Anyways, that's just one idea, and in a perfect Local SEO world, it works great. Getting your clients to cooperate is another story.
Thank you for your feedback David. I always wondered if there was any "secondary" benefits to linking to these review type sites. Have you noticed any benefits? Linking out from your site is always something to consider and I do think it will have more of a place in future Penguin updates. Obviously, we are not talking about outbouonds to bad neighborhoods.

Have you been able to determine if there is an added trust value from linking directly to a clients business profile, whether it be a boost for the Google local page or for the sites you are working with?
Have you been able to determine if there is an added trust value from linking directly to a clients business profile, whether it be a boost for the Google local page or for the sites you are working with?

Ah. Well, good question. I was actually just referring to setting up direct links to the review sites to make the process as easy as possible for customers to write reviews. So I don't know if the linking will necessarily help that page rank higher, since it will basically only contain logos with links to those other review sites and no real content. But I do think that it is a good idea to link other pages of a site to the client's important listings, such as Google+, Yelp, etc.

I like to think of it as an electrical circuit and try to create an interconnected "web". If the important directory listings link to your site and your site links to your listings in those other directories, Google is able to see the connection between all of them and your business. I can't say for sure whether or not this strategy will help a site or page rank higher, but I don't think it hurts to give Google a little help to understand your client's business a little more.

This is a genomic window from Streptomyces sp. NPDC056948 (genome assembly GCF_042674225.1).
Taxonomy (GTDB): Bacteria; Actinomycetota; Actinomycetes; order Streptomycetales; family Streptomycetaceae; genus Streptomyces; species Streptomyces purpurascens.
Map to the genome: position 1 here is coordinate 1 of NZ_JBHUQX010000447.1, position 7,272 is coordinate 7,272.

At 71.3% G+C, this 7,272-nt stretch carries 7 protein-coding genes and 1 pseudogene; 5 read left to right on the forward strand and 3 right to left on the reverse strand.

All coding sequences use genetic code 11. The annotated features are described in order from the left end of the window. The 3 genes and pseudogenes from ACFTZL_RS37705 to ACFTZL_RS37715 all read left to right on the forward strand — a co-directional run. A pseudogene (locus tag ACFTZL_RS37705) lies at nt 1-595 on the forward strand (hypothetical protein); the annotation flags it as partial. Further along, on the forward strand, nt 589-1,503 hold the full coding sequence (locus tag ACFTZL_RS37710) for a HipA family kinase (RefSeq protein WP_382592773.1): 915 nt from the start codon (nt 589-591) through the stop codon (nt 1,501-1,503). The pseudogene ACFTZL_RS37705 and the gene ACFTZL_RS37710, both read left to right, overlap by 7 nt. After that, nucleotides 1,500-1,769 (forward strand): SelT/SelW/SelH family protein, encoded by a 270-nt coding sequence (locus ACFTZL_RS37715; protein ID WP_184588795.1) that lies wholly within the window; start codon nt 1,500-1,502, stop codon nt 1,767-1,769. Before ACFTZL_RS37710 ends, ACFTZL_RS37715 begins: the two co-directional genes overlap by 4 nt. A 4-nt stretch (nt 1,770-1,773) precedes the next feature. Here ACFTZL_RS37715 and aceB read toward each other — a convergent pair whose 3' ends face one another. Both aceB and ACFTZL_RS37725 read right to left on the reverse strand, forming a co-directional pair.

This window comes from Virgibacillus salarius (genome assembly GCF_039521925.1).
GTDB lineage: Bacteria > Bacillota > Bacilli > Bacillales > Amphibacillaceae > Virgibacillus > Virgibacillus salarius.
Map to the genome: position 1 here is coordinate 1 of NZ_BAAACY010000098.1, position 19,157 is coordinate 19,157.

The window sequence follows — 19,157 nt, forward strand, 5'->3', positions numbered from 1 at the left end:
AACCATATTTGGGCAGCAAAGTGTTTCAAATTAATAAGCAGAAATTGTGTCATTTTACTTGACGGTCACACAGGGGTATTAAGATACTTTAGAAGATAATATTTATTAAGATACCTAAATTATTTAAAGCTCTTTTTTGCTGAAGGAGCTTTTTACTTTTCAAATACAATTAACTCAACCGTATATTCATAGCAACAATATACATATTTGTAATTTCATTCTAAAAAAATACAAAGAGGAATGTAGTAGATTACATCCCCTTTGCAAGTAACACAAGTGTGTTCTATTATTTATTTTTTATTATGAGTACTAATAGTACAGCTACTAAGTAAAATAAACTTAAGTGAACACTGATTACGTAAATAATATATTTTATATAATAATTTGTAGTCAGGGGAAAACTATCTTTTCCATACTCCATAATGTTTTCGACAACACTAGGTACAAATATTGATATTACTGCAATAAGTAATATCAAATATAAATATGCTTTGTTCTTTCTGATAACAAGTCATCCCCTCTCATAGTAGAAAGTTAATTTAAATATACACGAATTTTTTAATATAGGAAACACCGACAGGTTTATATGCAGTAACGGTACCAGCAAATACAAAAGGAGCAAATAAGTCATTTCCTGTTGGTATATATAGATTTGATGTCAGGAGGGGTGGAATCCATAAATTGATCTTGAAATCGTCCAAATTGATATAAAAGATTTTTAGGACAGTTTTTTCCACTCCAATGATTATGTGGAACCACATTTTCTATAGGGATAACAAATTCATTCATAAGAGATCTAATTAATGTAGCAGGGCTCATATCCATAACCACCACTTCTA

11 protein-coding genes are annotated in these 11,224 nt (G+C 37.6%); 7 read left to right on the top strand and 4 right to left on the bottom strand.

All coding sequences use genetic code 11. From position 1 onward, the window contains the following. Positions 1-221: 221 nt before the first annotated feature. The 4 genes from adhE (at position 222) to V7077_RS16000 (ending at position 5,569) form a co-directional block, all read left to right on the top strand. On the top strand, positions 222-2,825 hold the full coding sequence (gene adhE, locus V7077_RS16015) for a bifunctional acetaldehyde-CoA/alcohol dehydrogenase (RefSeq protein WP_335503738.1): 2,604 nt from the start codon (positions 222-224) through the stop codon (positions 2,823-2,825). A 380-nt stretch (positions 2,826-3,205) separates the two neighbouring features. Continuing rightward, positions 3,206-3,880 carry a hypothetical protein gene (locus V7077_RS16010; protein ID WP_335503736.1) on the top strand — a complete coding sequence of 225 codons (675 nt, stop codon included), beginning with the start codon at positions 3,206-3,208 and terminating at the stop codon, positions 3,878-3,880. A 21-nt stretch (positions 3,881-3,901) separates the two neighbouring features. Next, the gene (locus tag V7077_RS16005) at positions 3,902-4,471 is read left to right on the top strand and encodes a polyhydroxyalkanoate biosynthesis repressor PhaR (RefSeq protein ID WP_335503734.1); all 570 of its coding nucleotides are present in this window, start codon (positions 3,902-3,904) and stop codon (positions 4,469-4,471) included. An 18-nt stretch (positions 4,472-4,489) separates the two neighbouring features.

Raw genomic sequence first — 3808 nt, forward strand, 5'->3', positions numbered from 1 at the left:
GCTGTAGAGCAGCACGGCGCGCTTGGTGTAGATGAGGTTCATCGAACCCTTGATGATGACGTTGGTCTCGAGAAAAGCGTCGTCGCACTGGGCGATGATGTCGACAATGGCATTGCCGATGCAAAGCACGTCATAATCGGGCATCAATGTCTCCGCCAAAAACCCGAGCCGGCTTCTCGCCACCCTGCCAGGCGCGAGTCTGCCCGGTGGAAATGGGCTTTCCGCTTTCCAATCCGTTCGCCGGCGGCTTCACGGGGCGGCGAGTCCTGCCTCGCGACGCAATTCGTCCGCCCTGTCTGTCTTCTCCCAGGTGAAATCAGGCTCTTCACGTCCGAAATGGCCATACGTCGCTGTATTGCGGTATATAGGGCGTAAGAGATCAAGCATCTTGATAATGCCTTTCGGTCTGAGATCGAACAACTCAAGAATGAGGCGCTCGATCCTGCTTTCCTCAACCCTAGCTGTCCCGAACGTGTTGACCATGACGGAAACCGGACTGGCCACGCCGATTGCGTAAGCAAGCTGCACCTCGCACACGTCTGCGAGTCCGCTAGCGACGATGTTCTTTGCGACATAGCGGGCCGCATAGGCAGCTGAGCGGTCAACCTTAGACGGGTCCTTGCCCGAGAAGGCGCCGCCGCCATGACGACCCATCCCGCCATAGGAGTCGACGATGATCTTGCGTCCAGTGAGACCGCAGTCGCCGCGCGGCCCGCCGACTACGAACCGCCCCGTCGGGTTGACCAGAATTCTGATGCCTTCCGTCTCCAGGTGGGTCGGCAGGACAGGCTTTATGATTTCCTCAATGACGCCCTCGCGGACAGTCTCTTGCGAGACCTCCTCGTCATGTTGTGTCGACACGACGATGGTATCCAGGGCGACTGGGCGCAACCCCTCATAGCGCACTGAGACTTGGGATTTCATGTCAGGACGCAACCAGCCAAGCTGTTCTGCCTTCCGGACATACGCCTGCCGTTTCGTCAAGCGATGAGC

I do think that every site should have certain links on every page, such as in the footer, which would include Facebook, Twitter, Google+, and Yelp. Then you could intersperse links to the other important listings throughout the site. For example, you could add somewhere on a page "As seen in 'Important Directory'" or "A proud member of 'Niche Directory'" with links to those listings. Then on each page, link to different listings. Again, I'm not saying this will shoot a page to the top of Google, but you never know how much it may help overall.

Speaking of linking to Yelp, I have seen firsthand that Yelp reviews and links to a business' Yelp page do help it rank high. I know one case in particular in which the business' Yelp page ranks #1 in Google for their keyword, which is a pretty competitive keyword in their local market. This Yelp listing has 25 links pointing to it, and 19 of those links are from the business' own website created with footer links. They also have a pretty good amount of reviews on Yelp. We all know that reviews can help a web page rank higher in local search results, but it's also possible that the combination of reviews and links can be even more powerful.
I fully grasp what your doing David and I think it's a great idea. Making things as simple as possible for web searchers and clients is likely the only way you and your client are going to get the desired action. I was hoping you were able to identify any added benefits in terms of trust while linking out.

Your example about Yelp was exactly the thought process. Some sort of trust factor/benefit being assigned. I know sitewide links used to be a bread and butter and with the latest Google updates, I wonder how these types of links will hold up. Linking out is something that I know Google looks at and helps classify your site within their index.

I have been working towards building links to different profiles as you've done and I am happy to see support for it. Hopefully Colan can benefit from something like this and add it as a continued service.
Thanks for bumping this thread Kristen :)

Wow, you guys rock. A ton of great ideas to get the juices flowing.
No problem Colan, thanks for the great question that kicked off this discussion!
I have found that updates and activity helps a lot on the important business listing sites. My team and I concentrate on 20 or so of these sites and revisit them a few times a month, adding quality content, interlinking profiles, commenting on posts/blogs, and staying engaged on the sites. We found that doing this lends great boosts to a local marketing campaign. We have a process that we have been using that works well, it's very similar to social media management - something we will be rolling out to the public soon. Here's a handful of the sites that we concentrate on updating once initial listings are created:

Merchant Circle

Another thing you can do is high quality press releases with your NAP, as well as videos with your NAP and share them on social/video sites.